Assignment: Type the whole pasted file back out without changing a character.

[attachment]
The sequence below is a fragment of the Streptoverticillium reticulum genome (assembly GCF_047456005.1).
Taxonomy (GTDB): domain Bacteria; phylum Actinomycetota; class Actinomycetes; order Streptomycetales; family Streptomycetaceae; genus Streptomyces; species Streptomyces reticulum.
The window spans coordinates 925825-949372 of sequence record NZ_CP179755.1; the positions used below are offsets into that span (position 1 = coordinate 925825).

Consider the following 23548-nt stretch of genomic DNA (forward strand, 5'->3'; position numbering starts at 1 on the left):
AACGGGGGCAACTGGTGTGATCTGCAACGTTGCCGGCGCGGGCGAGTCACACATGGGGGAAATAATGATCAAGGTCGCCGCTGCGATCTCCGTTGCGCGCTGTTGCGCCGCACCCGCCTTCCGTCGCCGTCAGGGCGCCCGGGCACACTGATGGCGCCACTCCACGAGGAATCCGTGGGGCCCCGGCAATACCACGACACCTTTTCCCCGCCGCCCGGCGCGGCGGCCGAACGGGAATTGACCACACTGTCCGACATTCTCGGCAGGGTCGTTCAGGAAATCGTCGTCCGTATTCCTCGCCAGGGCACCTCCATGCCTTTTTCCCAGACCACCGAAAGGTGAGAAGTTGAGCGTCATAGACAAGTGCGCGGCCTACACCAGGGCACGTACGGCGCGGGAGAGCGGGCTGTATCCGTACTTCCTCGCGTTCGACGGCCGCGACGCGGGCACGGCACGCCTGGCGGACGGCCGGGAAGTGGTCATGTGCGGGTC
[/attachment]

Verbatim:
The sequence below is a fragment of the Streptoverticillium reticulum genome (assembly GCF_047456005.1).
Taxonomy (GTDB): domain Bacteria; phylum Actinomycetota; class Actinomycetes; order Streptomycetales; family Streptomycetaceae; genus Streptomyces; species Streptomyces reticulum.
The window spans coordinates 925825-949372 of sequence record NZ_CP179755.1; the positions used below are offsets into that span (position 1 = coordinate 925825).

Consider the following 23548-nt stretch of genomic DNA (forward strand, 5'->3'; position numbering starts at 1 on the left):
AACGGGGGCAACTGGTGTGATCTGCAACGTTGCCGGCGCGGGCGAGTCACACATGGGGGAAATAATGATCAAGGTCGCCGCTGCGATCTCCGTTGCGCGCTGTTGCGCCGCACCCGCCTTCCGTCGCCGTCAGGGCGCCCGGGCACACTGATGGCGCCACTCCACGAGGAATCCGTGGGGCCCCGGCAATACCACGACACCTTTTCCCCGCCGCCCGGCGCGGCGGCCGAACGGGAATTGACCACACTGTCCGACATTCTCGGCAGGGTCGTTCAGGAAATCGTCGTCCGTATTCCTCGCCAGGGCACCTCCATGCCTTTTTCCCAGACCACCGAAAGGTGAGAAGTTGAGCGTCATAGACAAGTGCGCGGCCTACACCAGGGCACGTACGGCGCGGGAGAGCGGGCTGTATCCGTACTTCCTCGCGTTCGACGGCCGCGACGCGGGCACGGCACGCCTGGCGGACGGCCGGGAAGTGGTCATGTGCGGGTC